Anna Malenfant | The Canadian Encyclopedia


Anna Malenfant

Anna Malenfant, contralto, composer (under the name of Marie Lebrun), teacher (born 16 October 1902 in Shediac, NB; died 15 June 1988 in Montreal, QC). Honorary D MUS (Moncton) 1975.

Anna Malenfantbegan her singing career in Moncton in Gilbert & Sullivan's The Mikado. A bursary took her in 1924 to Boston to study with Rose Stewart at the New England Cons, then to Paris to work 1925-6 with Félia Litvinne, and to Naples for lessons 1927-9 with Massimiliano Perilli. Returning to North America she sang for a year for radio station WITC, Hartford, Conn, under the name of Louise Malmont. She continued her studies 1930-9 in Montreal with Salvator Issaurel. She sang at the Windsor Hotel in 1930 and, with Ludovic Huot and Lionel Daunais, founded the Trio lyrique in 1932. Active in public concerts and on radio, she was a soloist 4 Feb 1935 with the CSM and later appeared with that orchestra in Verdi's Requiem, Beethoven's Ninth Symphony, Debussy's La Damoiselle élue, and other works.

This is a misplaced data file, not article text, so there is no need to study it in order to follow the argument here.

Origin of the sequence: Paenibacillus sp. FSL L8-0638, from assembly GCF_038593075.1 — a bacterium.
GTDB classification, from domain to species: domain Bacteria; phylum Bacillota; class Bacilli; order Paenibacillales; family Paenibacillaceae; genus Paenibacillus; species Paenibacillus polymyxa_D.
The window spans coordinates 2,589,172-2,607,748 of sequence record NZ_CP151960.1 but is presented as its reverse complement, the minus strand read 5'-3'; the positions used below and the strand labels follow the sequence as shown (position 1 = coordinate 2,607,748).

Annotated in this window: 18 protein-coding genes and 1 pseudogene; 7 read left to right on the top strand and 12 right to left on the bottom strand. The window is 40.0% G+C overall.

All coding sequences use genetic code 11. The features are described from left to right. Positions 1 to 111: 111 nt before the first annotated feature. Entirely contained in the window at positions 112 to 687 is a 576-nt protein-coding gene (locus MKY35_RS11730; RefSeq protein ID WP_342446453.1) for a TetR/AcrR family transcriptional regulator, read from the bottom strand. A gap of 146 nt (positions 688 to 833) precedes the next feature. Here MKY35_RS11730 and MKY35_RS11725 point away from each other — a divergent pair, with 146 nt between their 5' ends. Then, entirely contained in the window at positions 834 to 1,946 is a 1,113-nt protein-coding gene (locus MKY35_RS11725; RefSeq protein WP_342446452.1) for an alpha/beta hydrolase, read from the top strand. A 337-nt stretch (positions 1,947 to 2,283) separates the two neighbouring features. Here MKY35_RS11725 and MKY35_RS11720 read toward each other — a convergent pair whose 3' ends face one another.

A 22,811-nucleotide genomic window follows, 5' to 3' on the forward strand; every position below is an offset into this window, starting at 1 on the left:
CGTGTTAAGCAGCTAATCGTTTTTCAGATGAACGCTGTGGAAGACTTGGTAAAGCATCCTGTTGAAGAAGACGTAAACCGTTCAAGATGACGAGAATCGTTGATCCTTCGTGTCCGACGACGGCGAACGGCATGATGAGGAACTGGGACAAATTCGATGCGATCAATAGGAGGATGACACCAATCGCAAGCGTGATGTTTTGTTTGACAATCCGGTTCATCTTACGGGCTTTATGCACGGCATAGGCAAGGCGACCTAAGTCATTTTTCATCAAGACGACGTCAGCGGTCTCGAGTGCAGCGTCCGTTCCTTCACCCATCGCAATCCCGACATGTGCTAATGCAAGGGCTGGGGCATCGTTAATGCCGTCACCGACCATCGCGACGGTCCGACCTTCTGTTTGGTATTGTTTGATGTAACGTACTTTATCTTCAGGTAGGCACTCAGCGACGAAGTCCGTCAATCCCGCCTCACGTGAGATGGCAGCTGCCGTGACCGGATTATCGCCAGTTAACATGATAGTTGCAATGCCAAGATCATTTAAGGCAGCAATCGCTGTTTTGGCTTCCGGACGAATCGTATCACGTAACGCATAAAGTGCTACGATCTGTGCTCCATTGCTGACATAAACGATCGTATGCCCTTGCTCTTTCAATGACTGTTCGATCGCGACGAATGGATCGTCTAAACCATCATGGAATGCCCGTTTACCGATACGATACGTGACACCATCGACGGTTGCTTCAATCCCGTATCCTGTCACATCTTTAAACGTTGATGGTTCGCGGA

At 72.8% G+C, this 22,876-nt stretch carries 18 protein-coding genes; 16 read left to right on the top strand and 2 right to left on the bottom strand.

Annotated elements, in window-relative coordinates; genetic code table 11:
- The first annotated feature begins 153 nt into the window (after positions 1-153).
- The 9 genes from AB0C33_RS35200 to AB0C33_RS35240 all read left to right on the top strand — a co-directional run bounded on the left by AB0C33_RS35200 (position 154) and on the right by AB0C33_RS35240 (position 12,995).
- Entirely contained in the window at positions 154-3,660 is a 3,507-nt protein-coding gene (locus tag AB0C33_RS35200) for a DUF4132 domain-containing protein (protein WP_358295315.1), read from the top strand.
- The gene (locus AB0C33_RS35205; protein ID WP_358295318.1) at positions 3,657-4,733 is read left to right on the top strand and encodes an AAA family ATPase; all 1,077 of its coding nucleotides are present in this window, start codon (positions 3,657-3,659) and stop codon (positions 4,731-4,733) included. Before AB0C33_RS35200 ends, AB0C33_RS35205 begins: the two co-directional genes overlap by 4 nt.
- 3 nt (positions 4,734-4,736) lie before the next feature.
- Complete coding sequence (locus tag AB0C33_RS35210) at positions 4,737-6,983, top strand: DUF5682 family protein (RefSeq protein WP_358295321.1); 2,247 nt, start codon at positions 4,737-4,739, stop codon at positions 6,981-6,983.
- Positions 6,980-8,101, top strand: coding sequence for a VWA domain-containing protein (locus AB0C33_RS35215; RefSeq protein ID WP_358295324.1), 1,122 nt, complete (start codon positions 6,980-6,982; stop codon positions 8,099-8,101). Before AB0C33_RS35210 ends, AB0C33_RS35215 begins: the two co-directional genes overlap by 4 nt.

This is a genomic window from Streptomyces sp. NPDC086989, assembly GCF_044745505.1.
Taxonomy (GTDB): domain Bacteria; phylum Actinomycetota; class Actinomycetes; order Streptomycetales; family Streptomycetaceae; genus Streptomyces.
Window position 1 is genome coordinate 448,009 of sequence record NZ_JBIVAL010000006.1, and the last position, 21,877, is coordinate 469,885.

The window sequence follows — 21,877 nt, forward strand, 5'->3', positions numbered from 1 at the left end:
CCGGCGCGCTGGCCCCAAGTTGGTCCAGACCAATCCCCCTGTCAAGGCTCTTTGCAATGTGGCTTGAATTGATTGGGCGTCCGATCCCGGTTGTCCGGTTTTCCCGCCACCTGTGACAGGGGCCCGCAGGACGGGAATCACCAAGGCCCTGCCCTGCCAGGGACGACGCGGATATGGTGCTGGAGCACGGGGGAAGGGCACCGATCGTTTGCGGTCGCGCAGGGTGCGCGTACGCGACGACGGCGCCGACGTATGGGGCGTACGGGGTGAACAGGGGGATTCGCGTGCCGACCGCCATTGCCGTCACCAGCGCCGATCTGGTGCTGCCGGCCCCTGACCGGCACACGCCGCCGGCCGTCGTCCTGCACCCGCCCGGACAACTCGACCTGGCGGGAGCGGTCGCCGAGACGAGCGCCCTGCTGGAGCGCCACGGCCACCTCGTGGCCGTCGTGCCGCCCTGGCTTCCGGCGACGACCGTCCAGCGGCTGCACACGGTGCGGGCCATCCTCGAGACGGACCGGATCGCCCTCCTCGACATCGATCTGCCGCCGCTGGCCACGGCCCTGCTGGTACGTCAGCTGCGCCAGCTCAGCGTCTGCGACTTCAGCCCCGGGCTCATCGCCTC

With the Variétés lyriques her first assignment (1937) was the title role in Carmen, opposite Raoul Jobin. The following year she sang Charlotte in Werther, with Jacques Gérard. In 1943 she was Marina in Boris Godunov, with Ezio Pinza and artists from the Metropolitan Opera at the St-Denis Theatre, and in 1944 she performed for the Ladies' Morning Musical Club. From then on she devoted her time mainly to recital work and teaching. In 1958 a Canada Council grant enabled her to go to Rome to perfect her knowledge of vocal technique with Maria Canelli and Tito Schipa. Her voice may be heard in the NFB production Chantons maintenant. Among her pupils are Constance Lambert and Colette Merola. She has composed songs inspired by her native region, some of which were published under a pseudonym (Huit Chants acadiens de Marie Lebrun, Archambault 1955). The following comment appeared in La Presse (Montreal, 31 Oct 1934):'The vocal authority of this singer, who sings as naturally as others breathe, is generally acknowledged. Her voice, which is of unusual beauty and amplitude, is used with extraordinary accuracy and authority.' Her collection of about 900 vocal scores, and of her compositions, is held at the BN du Q.

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